Neil Litchfield: Was the script influenced very much by what we know about the real Richard as we know him now, as against Shakespeare’s Richard III?
Dominic Cooke: Very, very little. I think you’d come really unstuck if you tried to do the real history, as it bears so little relationship to what Shakespeare wrote. He was a dramatist, and in those days they didn’t have the same ideas as we do about authenticity. You have to be prepared to read what Shakespeare does as a kind of myth, based on something real, rather than expecting it to be, as we do, I think rather unfairly, in our time, to be as close as possible to real life. They weren’t hung up on those kind of things in the way we are.
Furthermore, he took these stories to talk about the nature of political power, to confront things that he was interested in, but he got his information from chronicles – there wasn’t the access to information that we have. He had one source of these stories; those sources were very, very sketchy, and there wasn’t a huge amount of historical research. He was starting with a pretty basic, and not very accurate, version of history, and turning that into history.
So we freed ourselves from the responsibility of having to be too historically accurate. Where we did do research within the filming of it, it was trying to get a feel of the period, without being too literal; a feel of the medieval world - from shooting in woods, making sure that they were ancient looking, and didn’t have fir trees, or things that would have been brought in later. We tried to get a sense of accuracy in that, but we were always aware that these are myths, made up stories, focusing on themes that have great relevance and importance to our world, but they’re not historically accurate dramas.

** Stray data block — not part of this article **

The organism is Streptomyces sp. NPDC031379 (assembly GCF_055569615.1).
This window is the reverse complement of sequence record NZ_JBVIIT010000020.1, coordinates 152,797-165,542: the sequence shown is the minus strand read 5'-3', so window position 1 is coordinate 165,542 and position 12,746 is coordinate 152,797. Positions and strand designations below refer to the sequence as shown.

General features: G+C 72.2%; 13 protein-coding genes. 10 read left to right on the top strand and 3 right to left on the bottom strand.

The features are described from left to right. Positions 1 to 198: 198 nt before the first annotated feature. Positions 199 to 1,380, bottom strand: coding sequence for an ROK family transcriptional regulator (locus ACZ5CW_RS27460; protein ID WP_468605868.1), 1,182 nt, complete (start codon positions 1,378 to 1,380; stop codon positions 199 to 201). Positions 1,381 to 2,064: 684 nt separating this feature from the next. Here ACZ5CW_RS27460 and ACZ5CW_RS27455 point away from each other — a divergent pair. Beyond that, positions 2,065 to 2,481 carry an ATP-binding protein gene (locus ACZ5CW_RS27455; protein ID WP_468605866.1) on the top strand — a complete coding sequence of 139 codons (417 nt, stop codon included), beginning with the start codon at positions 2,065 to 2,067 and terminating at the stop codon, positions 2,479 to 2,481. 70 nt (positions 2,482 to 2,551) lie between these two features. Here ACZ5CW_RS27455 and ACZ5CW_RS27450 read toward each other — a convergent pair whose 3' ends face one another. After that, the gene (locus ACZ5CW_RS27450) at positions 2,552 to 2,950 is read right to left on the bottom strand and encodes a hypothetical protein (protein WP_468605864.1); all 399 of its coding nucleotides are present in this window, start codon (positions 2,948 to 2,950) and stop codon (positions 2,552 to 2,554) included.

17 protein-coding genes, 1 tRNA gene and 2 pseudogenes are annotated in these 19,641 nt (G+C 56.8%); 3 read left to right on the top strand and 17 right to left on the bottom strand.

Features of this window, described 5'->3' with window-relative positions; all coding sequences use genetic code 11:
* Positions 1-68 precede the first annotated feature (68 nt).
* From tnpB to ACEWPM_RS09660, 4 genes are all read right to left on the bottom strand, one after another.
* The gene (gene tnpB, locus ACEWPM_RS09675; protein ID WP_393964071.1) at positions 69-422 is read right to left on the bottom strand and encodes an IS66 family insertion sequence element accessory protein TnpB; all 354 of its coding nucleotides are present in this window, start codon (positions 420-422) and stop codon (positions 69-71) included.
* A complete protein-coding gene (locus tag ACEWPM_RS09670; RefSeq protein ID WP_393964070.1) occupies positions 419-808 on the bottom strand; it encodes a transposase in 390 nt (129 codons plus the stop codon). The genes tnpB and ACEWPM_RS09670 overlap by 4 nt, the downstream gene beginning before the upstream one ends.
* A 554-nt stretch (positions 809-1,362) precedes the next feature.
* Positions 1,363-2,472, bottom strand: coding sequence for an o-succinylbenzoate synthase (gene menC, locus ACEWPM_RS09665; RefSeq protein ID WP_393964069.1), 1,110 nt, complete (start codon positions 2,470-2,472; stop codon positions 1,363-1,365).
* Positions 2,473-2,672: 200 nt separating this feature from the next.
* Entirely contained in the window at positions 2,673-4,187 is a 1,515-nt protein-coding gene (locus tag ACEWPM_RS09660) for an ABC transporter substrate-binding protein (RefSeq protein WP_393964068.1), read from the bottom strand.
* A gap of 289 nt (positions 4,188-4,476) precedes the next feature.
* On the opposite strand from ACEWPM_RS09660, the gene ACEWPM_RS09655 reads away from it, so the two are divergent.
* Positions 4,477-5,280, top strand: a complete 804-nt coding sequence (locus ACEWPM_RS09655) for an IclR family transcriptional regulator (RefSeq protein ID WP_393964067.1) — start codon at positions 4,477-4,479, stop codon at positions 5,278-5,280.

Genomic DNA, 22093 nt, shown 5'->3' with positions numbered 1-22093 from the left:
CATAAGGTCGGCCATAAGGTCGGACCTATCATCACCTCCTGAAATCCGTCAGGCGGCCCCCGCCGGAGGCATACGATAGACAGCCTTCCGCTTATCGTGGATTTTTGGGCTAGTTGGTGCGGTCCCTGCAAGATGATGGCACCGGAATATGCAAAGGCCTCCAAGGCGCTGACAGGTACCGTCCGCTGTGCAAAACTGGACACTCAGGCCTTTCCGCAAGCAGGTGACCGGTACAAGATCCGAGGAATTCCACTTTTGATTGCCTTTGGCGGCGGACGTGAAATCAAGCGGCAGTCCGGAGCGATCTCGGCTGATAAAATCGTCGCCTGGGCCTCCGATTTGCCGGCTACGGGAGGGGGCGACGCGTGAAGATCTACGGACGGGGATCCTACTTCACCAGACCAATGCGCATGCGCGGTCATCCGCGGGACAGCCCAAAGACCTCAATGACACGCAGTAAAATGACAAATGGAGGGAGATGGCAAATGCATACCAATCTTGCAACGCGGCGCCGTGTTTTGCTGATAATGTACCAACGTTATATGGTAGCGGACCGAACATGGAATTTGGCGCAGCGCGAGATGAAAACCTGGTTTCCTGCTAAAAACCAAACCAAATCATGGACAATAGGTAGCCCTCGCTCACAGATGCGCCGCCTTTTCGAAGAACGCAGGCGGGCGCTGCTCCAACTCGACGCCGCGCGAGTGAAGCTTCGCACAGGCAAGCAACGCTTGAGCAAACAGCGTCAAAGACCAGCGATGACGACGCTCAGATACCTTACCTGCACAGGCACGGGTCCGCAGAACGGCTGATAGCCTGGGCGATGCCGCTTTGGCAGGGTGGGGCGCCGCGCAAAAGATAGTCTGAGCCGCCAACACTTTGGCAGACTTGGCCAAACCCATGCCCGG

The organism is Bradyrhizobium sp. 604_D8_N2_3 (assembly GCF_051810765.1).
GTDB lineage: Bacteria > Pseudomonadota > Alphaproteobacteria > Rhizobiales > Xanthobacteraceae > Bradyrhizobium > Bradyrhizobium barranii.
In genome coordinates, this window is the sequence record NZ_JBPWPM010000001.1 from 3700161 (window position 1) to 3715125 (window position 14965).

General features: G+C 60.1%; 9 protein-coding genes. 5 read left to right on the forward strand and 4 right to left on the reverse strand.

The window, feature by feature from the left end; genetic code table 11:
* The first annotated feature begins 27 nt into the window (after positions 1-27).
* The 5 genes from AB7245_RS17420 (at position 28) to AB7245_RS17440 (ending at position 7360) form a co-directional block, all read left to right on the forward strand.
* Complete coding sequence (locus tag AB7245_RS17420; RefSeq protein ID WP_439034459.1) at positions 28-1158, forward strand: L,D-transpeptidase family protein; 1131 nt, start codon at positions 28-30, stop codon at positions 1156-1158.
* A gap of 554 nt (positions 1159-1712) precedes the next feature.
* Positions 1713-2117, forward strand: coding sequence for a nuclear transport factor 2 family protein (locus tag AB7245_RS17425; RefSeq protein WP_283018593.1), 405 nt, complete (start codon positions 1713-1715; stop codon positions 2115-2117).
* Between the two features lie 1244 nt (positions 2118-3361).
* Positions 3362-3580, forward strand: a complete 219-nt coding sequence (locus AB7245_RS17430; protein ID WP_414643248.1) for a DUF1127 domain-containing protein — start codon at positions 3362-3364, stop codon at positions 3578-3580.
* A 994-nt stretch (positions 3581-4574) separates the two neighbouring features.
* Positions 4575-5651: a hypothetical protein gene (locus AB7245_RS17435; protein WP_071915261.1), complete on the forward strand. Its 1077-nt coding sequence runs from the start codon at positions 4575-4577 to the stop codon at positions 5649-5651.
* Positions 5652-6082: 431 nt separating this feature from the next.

I absolutely loved doing these films, and I’m really proud of them. I’d never worked on screen before, but I learnt a hell of a lot. I think that we made them for people who haven’t seen Shakespeare before, and I hope that people who are curious about anything new, or watching any form of drama, will be able to really enjoy and understand them.
I think that people get disenchanted by bad experiences of Shakespeare they’ve had, mainly at school, and they feel that Shakespeare isn’t for them because it seems so difficult to understand, and sometimes it’s not very well performed, and that puts people off as well. I hope that we’ve done something that people can really enjoy, and appreciate because it’s a pleasurable and enjoyable thing, as well as an instructive one. We tried to keep that without dumbing them down. That was the type of tightrope we were treading when we were making them.
The Hollow Crown: The Wars of the Roses is released on DVD in Australia by Via Vision Entertainment